Sat. Oct 16th, 2021


The ‘madness’ of panic buying by motorists during the British fuel crisis, which hit a majority of the country’s 8,000 filling stations, showed early signs of disappearance, government and industry figures said on Tuesday.

Brian Madderson, chairman of the Petroleum Retailers Association, a trading body, said although the situation was still very difficult, while garages were dry within hours of new stock being acquired, its members saw signs of a relaxation.

“Panic buying continues, it certainly hasn’t disappeared, but it’s at a slightly less insane rate,” Madderson told the Financial Times.

‘Many of our members still have dry tanks, but we hope that a kind of balance between supply and demand can be reached by the weekend.

The government is under increasing pressure to overcome the crisis, which began with a limited disruption in the supply of fuel to filling stations due to a shortage of drivers of heavy vehicles, followed by panic purchases by motorists who emptied over the weekend.

Ministers have repeatedly said there is no shortage of fuel at refineries or storage depots, but they have army on assistance to assist with deliveries to garages if necessary.

The government has also loosened visa requirements for foreign HGV drivers and suspended aspects of competition law to allow fuel suppliers to collaborate and share data.

Transport Secretary Grant Shapps said the government was seeing “very tentative signs of stabilization” after days of queues by motorists outside filling stations.

‘A lot of petrol is now being transferred into people’s cars, and there are now the first very preliminary signs of stabilization in the forecourt that can not yet be reflected in the queues, but this is the first time we see more petrol in the filling stations himself, ”he added.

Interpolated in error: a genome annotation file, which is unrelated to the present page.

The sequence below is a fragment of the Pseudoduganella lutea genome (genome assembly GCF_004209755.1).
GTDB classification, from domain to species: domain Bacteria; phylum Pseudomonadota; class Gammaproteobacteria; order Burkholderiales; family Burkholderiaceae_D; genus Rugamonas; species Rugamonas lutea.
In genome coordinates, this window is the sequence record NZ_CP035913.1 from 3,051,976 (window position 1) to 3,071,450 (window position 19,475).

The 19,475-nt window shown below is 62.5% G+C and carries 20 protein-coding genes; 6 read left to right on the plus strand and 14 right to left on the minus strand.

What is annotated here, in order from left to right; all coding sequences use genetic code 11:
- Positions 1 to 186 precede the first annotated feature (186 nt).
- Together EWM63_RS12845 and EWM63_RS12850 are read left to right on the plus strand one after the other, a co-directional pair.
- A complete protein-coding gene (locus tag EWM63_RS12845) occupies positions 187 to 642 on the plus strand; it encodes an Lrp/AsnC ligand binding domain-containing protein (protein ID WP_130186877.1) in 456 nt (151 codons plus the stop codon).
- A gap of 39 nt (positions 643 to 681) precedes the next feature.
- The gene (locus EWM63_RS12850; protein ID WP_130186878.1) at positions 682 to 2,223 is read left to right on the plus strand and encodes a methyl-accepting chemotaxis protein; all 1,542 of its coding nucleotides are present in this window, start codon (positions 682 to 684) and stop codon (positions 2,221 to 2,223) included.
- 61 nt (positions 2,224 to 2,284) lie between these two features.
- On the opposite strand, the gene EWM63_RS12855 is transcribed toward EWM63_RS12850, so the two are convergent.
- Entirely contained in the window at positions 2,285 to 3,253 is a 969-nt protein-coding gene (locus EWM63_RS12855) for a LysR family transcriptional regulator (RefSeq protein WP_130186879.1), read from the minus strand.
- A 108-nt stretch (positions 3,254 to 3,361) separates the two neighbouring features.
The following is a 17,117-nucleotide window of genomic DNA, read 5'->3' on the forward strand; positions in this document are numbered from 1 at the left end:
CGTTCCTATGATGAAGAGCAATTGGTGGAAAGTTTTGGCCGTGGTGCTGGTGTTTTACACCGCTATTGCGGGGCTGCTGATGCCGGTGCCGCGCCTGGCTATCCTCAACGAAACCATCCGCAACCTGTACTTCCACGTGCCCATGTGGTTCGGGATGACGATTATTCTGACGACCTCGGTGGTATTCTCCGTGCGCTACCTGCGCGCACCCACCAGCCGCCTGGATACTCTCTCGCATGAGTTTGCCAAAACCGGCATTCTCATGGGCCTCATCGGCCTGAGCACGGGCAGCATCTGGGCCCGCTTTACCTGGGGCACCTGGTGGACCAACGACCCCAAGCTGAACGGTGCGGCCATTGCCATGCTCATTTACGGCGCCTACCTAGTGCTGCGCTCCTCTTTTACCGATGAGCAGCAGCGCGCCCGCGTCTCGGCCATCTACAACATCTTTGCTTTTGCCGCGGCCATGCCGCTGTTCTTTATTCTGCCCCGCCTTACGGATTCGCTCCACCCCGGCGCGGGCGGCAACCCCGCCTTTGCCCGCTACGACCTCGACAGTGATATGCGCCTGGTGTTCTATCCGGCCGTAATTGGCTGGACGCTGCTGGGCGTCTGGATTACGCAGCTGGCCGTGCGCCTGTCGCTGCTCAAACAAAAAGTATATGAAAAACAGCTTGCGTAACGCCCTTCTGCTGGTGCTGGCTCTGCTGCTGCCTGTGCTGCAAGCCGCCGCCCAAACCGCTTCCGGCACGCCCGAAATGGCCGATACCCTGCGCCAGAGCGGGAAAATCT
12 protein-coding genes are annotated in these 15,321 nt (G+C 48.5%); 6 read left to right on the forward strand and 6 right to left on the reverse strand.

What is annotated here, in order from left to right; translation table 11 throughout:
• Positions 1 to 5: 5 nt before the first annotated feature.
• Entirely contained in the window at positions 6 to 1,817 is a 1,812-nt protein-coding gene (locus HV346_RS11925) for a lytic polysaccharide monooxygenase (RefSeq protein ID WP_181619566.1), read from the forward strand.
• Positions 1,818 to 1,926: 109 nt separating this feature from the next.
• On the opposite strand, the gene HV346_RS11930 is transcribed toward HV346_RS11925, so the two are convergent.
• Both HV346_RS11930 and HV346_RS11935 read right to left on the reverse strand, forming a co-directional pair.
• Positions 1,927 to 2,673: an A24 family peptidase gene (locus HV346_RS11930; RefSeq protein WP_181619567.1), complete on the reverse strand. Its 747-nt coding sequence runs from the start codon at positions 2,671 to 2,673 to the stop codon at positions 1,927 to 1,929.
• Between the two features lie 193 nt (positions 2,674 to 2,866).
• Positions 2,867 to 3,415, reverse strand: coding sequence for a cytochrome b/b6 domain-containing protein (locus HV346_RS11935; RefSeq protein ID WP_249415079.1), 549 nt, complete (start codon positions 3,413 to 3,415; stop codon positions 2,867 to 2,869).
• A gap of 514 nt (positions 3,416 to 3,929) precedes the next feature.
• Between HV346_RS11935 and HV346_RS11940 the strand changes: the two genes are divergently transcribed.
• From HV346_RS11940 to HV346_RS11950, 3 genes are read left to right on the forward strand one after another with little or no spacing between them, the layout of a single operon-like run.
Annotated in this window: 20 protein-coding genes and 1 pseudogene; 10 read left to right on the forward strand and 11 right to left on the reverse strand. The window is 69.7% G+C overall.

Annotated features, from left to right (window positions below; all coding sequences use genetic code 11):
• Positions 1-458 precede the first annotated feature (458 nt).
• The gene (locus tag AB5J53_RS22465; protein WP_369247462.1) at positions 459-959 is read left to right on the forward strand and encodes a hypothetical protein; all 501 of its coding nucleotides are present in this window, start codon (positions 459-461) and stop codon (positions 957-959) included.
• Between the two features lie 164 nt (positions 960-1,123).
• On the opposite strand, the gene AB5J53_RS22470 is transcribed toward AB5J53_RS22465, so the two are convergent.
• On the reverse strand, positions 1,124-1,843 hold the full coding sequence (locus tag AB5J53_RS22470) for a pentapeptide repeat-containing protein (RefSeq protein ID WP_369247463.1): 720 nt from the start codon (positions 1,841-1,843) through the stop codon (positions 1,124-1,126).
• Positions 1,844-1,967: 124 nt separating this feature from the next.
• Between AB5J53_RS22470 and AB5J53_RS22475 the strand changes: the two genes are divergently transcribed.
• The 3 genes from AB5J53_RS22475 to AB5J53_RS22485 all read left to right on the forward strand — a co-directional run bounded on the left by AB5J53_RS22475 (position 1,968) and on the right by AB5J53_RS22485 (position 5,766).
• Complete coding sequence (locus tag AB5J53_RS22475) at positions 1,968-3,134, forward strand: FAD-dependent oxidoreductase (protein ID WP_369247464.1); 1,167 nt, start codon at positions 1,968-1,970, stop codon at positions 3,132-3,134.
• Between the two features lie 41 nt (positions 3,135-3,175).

“I think… The sooner we can all return to our normal buying habits, the sooner the situation will return to normal.”

The PRA said this week that between 50 and 90 percent of its members were affected.

Dan Myers, managing director of the UK and Ireland at XPO Logistics, one of the three major liquid distributors in the country, said demand for fuel was still rising by 50% on Monday compared to normal conditions, but falling by as much as a jump of 400 percent over the weekend.

He added that the number of filling stations leading up to the hundreds it provides has halved in the last 24 hours.

“It will take a while before the stock returns to normal,” Myers said.

There are concerns that the fuel shortage continues to cause a significant disruption to public services and industry.

Matthew Taylor, chief executive of the NHS Confederation, which represents health care organizations across the country, said fuel shortages has “the potential to impact the delivery of essential services to some of our most vulnerable people in society” as medical workers and caregivers struggle to find fuel for their cars.

The British Medical Association and trade unions have called on the government to give key workers preferential access to filling stations.

Sectors, including couriers and taxi drivers, have expressed concern about whether they can refill once their vehicles run out.

Industry executives have warned that data on the extent of the problem is at best unclear, without a centralized system to monitor the amount of fuel in garages.

“We are chasing our tails a bit, as stations can be refilled, but empty again within hours, so the data we have may soon become obsolete,” an executive said.

Additional post by Daniel Thomas in London



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